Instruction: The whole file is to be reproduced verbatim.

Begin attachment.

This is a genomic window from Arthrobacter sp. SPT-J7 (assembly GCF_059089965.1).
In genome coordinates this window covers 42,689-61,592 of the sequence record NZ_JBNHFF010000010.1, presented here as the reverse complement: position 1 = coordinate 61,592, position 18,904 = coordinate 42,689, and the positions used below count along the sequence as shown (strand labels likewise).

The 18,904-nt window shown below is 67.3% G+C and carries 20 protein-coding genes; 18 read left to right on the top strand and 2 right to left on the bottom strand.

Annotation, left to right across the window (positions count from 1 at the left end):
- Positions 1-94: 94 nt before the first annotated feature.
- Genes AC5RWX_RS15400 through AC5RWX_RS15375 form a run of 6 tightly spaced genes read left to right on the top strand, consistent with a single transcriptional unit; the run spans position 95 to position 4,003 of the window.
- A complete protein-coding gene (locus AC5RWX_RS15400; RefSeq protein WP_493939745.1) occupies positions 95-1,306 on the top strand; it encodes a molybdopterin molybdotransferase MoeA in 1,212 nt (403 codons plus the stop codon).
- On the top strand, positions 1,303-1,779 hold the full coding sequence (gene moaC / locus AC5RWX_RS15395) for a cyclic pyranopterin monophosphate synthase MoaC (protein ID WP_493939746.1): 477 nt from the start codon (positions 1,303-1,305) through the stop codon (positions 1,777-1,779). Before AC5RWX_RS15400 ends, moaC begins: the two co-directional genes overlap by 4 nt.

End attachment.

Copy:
This is a genomic window from Arthrobacter sp. SPT-J7 (assembly GCF_059089965.1).
In genome coordinates this window covers 42,689-61,592 of the sequence record NZ_JBNHFF010000010.1, presented here as the reverse complement: position 1 = coordinate 61,592, position 18,904 = coordinate 42,689, and the positions used below count along the sequence as shown (strand labels likewise).

The 18,904-nt window shown below is 67.3% G+C and carries 20 protein-coding genes; 18 read left to right on the top strand and 2 right to left on the bottom strand.

Annotation, left to right across the window (positions count from 1 at the left end):
- Positions 1-94: 94 nt before the first annotated feature.
- Genes AC5RWX_RS15400 through AC5RWX_RS15375 form a run of 6 tightly spaced genes read left to right on the top strand, consistent with a single transcriptional unit; the run spans position 95 to position 4,003 of the window.
- A complete protein-coding gene (locus AC5RWX_RS15400; RefSeq protein WP_493939745.1) occupies positions 95-1,306 on the top strand; it encodes a molybdopterin molybdotransferase MoeA in 1,212 nt (403 codons plus the stop codon).
- On the top strand, positions 1,303-1,779 hold the full coding sequence (gene moaC / locus AC5RWX_RS15395) for a cyclic pyranopterin monophosphate synthase MoaC (protein ID WP_493939746.1): 477 nt from the start codon (positions 1,303-1,305) through the stop codon (positions 1,777-1,779). Before AC5RWX_RS15400 ends, moaC begins: the two co-directional genes overlap by 4 nt.